What other shareholders - Granada, Chargeurs and the big City institutions - will make of it is anyone's guess. They might have some difficulty with the idea of using a publicly quoted UK company as training ground for a Murdoch offspring - and a young one at that. So too might Sam Chisholm, credited with turning BSkyB into a relentless profits machine. As his contract makes all too plain, he works as much for Mr Murdoch as BSkyB but even so he won't like sharing the limelight with Elisabeth Murdoch.

Mr Murdoch has been adept at controlling his sprawling empire from a comparitively limited capital base, preferring in the past to take on mountains of debt rather than dilute his equity further. That way, he gets to pass on a functioning, prospering empire to the child of his choice. Where Forte, Hanson and others have failed, Mr Murdoch will probably succeed.

In at least one way he is following the fashion for this sort of dynasty play. He is expecting his daughter to help identify opportunities in European television, concentrating on strategy, rather than on operations. Here, then, is a handy executive job for a member of the family; "chief strategist," perhaps, or maybe executive in charge of "strategic development."

A few eyebrows were raised when Mr Murdoch's first son Lachlan was given the exalted title of deputy chief executive at the tender age of 24. Ms Murdoch's TV experience, by contrast, is far from risible. She actually ran two small TV stations in the US (bought with her husband thanks to loan guarantees from the old man) for a year, and managed to sell them on at a profit. Does that make her a candidate for a senior position at BSkyB? Time will tell, but we shall all be watching her progress.

And so, one assumes, will Mr Chisholm. What is she there for? To keep an eye on him? Or just to learn the tricks of the trade? Given what an astonishing job Mr Chisholm has done for Mr Murdoch at BSkyB, it could be read either way. In a spirit of support, let us hope the relationship blossoms - or at least that there is no rerun of the stand-up rows between Mr Chisholm and the last man Mr Murdoch parachuted in, former Sun editor Kelvin MacKenzie.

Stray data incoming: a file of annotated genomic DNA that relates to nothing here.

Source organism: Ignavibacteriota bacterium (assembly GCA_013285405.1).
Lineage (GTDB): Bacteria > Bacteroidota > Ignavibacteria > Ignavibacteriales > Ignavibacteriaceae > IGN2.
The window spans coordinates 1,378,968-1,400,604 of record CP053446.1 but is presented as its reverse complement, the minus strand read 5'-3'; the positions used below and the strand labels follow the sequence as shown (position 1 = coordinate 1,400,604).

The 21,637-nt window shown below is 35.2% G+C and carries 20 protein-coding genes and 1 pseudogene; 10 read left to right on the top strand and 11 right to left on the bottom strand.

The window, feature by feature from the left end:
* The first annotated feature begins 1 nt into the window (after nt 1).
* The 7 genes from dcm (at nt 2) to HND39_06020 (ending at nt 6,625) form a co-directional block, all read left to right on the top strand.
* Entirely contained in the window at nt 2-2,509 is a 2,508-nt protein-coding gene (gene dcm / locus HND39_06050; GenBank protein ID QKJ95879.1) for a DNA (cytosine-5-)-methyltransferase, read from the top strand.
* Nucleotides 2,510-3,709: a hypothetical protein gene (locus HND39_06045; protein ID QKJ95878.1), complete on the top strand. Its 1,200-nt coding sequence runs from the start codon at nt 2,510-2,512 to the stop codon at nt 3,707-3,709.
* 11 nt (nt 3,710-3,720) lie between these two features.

Discovering the blindingly obvious

As the last election showed, opinion polls are rarely much of a guide to anything but when conducted among "business managers" they take on an almost surreal quality of worthlessness. Thus the latest one among members of the Institute of Management tells us that 76 per cent of managers believe tax will rise under a Labour government and an astonishing 63 per cent are of the opinion that trade union power will enjoy a revival if Tony Blair is elected.

Other sensational findings are that four in ten managers believe unemployment is less likely to rise under Labour than Conservative and - amazing this one - that two-thirds of managers think Labour will win the next election.

As a voyage of discovery into the blindingly obvious, this is a survey that takes some beating. There are, however, some reasonably interesting nuggets to be extracted from the chaff. Perhaps most telling for those who should be highly exercised by issues of education and training, respondents seem to believe there is little to chose between the parties on educational matters - both are equally bad.

The central finding of the survey is that even among managers, things are drifting in Labour's favour. Support for the Conservatives has plummeted from 64 per cent in 1992 to 43 per cent now. Labour has meanwhile doubled its level of support from 12 per cent to 25 per cent.

Mr Blair seems to be making some headway even in the heartlands of Tory support. He has a way to go, however, in setting out a framework of policies towards business that managers can feel comfortable with.